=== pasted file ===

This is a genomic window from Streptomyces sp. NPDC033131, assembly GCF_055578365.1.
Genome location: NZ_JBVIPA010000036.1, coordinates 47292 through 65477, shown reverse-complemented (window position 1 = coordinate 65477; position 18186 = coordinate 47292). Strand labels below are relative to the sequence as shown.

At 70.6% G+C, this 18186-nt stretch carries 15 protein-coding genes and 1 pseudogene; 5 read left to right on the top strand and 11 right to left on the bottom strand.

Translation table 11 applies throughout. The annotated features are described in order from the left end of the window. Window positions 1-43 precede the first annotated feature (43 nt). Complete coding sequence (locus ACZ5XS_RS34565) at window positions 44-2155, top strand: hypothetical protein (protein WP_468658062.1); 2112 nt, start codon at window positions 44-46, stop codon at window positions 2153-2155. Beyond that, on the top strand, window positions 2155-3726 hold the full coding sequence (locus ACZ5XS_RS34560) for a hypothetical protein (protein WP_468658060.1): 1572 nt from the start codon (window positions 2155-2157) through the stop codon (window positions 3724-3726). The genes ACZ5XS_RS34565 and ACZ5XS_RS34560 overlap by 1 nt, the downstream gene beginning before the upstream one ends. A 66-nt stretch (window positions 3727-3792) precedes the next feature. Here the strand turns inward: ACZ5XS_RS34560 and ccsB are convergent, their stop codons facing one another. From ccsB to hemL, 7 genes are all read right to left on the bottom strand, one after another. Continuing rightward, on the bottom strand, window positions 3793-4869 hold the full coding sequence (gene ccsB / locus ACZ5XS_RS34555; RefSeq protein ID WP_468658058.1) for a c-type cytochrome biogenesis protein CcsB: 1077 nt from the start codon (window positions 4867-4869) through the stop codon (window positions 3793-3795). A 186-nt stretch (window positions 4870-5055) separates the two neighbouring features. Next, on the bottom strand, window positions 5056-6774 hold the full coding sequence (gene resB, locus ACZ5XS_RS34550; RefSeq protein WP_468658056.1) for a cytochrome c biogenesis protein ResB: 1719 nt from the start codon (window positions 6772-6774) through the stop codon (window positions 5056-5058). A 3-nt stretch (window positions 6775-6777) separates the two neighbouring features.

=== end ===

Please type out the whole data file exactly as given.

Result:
This is a genomic window from Streptomyces sp. NPDC033131, assembly GCF_055578365.1.
Genome location: NZ_JBVIPA010000036.1, coordinates 47292 through 65477, shown reverse-complemented (window position 1 = coordinate 65477; position 18186 = coordinate 47292). Strand labels below are relative to the sequence as shown.

At 70.6% G+C, this 18186-nt stretch carries 15 protein-coding genes and 1 pseudogene; 5 read left to right on the top strand and 11 right to left on the bottom strand.

Translation table 11 applies throughout. The annotated features are described in order from the left end of the window. Window positions 1-43 precede the first annotated feature (43 nt). Complete coding sequence (locus ACZ5XS_RS34565) at window positions 44-2155, top strand: hypothetical protein (protein WP_468658062.1); 2112 nt, start codon at window positions 44-46, stop codon at window positions 2153-2155. Beyond that, on the top strand, window positions 2155-3726 hold the full coding sequence (locus ACZ5XS_RS34560) for a hypothetical protein (protein WP_468658060.1): 1572 nt from the start codon (window positions 2155-2157) through the stop codon (window positions 3724-3726). The genes ACZ5XS_RS34565 and ACZ5XS_RS34560 overlap by 1 nt, the downstream gene beginning before the upstream one ends. A 66-nt stretch (window positions 3727-3792) precedes the next feature. Here the strand turns inward: ACZ5XS_RS34560 and ccsB are convergent, their stop codons facing one another. From ccsB to hemL, 7 genes are all read right to left on the bottom strand, one after another. Continuing rightward, on the bottom strand, window positions 3793-4869 hold the full coding sequence (gene ccsB / locus ACZ5XS_RS34555; RefSeq protein ID WP_468658058.1) for a c-type cytochrome biogenesis protein CcsB: 1077 nt from the start codon (window positions 4867-4869) through the stop codon (window positions 3793-3795). A 186-nt stretch (window positions 4870-5055) separates the two neighbouring features. Next, on the bottom strand, window positions 5056-6774 hold the full coding sequence (gene resB, locus ACZ5XS_RS34550; RefSeq protein WP_468658056.1) for a cytochrome c biogenesis protein ResB: 1719 nt from the start codon (window positions 6772-6774) through the stop codon (window positions 5056-5058). A 3-nt stretch (window positions 6775-6777) separates the two neighbouring features.